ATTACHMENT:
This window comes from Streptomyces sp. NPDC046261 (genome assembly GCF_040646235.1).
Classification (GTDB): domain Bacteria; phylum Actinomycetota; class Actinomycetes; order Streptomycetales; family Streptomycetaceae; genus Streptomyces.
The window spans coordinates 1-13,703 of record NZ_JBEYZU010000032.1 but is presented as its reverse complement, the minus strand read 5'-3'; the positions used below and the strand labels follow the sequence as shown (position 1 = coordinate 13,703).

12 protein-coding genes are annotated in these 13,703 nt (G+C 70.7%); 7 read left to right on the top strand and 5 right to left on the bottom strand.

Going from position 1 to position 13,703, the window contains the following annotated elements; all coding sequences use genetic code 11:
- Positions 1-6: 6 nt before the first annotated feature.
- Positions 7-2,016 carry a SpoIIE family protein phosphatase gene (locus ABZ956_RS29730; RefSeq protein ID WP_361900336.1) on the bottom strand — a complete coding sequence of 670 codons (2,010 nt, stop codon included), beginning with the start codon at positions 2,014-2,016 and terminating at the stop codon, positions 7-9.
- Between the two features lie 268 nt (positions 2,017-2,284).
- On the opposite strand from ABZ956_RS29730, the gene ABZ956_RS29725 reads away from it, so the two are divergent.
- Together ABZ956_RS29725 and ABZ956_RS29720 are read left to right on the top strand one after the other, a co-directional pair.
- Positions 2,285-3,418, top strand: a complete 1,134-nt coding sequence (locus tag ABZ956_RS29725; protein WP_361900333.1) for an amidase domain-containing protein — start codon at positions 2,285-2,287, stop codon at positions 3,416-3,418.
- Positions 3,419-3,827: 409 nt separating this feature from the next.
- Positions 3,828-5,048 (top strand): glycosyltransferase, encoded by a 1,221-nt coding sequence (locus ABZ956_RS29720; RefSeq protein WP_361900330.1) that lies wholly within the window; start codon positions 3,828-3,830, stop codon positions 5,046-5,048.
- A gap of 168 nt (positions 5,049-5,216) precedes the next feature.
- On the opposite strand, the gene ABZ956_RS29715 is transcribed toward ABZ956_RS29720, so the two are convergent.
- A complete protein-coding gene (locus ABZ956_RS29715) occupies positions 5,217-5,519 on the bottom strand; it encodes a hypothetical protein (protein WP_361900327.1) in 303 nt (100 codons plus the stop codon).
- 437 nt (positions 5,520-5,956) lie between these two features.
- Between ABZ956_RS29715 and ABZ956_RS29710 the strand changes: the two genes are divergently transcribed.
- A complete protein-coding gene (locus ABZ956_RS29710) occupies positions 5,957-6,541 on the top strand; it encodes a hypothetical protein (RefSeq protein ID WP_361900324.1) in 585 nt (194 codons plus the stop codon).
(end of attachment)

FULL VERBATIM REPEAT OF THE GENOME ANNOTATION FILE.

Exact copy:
This window comes from Streptomyces sp. NPDC046261 (genome assembly GCF_040646235.1).
Classification (GTDB): domain Bacteria; phylum Actinomycetota; class Actinomycetes; order Streptomycetales; family Streptomycetaceae; genus Streptomyces.
The window spans coordinates 1-13,703 of record NZ_JBEYZU010000032.1 but is presented as its reverse complement, the minus strand read 5'-3'; the positions used below and the strand labels follow the sequence as shown (position 1 = coordinate 13,703).

12 protein-coding genes are annotated in these 13,703 nt (G+C 70.7%); 7 read left to right on the top strand and 5 right to left on the bottom strand.

Going from position 1 to position 13,703, the window contains the following annotated elements; all coding sequences use genetic code 11:
- Positions 1-6: 6 nt before the first annotated feature.
- Positions 7-2,016 carry a SpoIIE family protein phosphatase gene (locus ABZ956_RS29730; RefSeq protein ID WP_361900336.1) on the bottom strand — a complete coding sequence of 670 codons (2,010 nt, stop codon included), beginning with the start codon at positions 2,014-2,016 and terminating at the stop codon, positions 7-9.
- Between the two features lie 268 nt (positions 2,017-2,284).
- On the opposite strand from ABZ956_RS29730, the gene ABZ956_RS29725 reads away from it, so the two are divergent.
- Together ABZ956_RS29725 and ABZ956_RS29720 are read left to right on the top strand one after the other, a co-directional pair.
- Positions 2,285-3,418, top strand: a complete 1,134-nt coding sequence (locus tag ABZ956_RS29725; protein WP_361900333.1) for an amidase domain-containing protein — start codon at positions 2,285-2,287, stop codon at positions 3,416-3,418.
- Positions 3,419-3,827: 409 nt separating this feature from the next.
- Positions 3,828-5,048 (top strand): glycosyltransferase, encoded by a 1,221-nt coding sequence (locus ABZ956_RS29720; RefSeq protein WP_361900330.1) that lies wholly within the window; start codon positions 3,828-3,830, stop codon positions 5,046-5,048.
- A gap of 168 nt (positions 5,049-5,216) precedes the next feature.
- On the opposite strand, the gene ABZ956_RS29715 is transcribed toward ABZ956_RS29720, so the two are convergent.
- A complete protein-coding gene (locus ABZ956_RS29715) occupies positions 5,217-5,519 on the bottom strand; it encodes a hypothetical protein (protein WP_361900327.1) in 303 nt (100 codons plus the stop codon).
- 437 nt (positions 5,520-5,956) lie between these two features.
- Between ABZ956_RS29715 and ABZ956_RS29710 the strand changes: the two genes are divergently transcribed.
- A complete protein-coding gene (locus ABZ956_RS29710) occupies positions 5,957-6,541 on the top strand; it encodes a hypothetical protein (RefSeq protein ID WP_361900324.1) in 585 nt (194 codons plus the stop codon).